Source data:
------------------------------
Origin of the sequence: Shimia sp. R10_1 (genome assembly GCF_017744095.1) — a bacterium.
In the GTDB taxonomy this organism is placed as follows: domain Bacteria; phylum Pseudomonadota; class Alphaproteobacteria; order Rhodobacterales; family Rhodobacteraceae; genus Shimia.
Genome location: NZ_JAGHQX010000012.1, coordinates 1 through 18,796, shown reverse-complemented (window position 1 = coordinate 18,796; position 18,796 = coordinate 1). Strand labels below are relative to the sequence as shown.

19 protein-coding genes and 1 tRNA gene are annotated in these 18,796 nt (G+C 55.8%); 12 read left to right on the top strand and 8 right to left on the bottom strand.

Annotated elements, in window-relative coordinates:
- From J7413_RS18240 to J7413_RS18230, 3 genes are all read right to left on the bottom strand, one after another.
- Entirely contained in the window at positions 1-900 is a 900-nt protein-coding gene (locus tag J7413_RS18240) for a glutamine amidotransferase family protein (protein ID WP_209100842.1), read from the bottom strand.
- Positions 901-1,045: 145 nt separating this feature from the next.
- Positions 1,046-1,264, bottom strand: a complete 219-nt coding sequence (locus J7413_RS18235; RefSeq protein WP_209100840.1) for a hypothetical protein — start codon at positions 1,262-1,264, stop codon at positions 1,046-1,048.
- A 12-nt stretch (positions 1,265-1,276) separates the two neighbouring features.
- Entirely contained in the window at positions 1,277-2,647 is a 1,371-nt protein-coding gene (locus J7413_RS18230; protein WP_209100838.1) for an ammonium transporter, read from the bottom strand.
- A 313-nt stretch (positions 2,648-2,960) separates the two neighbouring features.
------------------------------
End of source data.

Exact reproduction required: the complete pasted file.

Origin of the sequence: Shimia sp. R10_1 (genome assembly GCF_017744095.1) — a bacterium.
In the GTDB taxonomy this organism is placed as follows: domain Bacteria; phylum Pseudomonadota; class Alphaproteobacteria; order Rhodobacterales; family Rhodobacteraceae; genus Shimia.
Genome location: NZ_JAGHQX010000012.1, coordinates 1 through 18,796, shown reverse-complemented (window position 1 = coordinate 18,796; position 18,796 = coordinate 1). Strand labels below are relative to the sequence as shown.

19 protein-coding genes and 1 tRNA gene are annotated in these 18,796 nt (G+C 55.8%); 12 read left to right on the top strand and 8 right to left on the bottom strand.

Annotated elements, in window-relative coordinates:
- From J7413_RS18240 to J7413_RS18230, 3 genes are all read right to left on the bottom strand, one after another.
- Entirely contained in the window at positions 1-900 is a 900-nt protein-coding gene (locus tag J7413_RS18240) for a glutamine amidotransferase family protein (protein ID WP_209100842.1), read from the bottom strand.
- Positions 901-1,045: 145 nt separating this feature from the next.
- Positions 1,046-1,264, bottom strand: a complete 219-nt coding sequence (locus J7413_RS18235; RefSeq protein WP_209100840.1) for a hypothetical protein — start codon at positions 1,262-1,264, stop codon at positions 1,046-1,048.
- A 12-nt stretch (positions 1,265-1,276) separates the two neighbouring features.
- Entirely contained in the window at positions 1,277-2,647 is a 1,371-nt protein-coding gene (locus J7413_RS18230; protein WP_209100838.1) for an ammonium transporter, read from the bottom strand.
- A 313-nt stretch (positions 2,648-2,960) separates the two neighbouring features.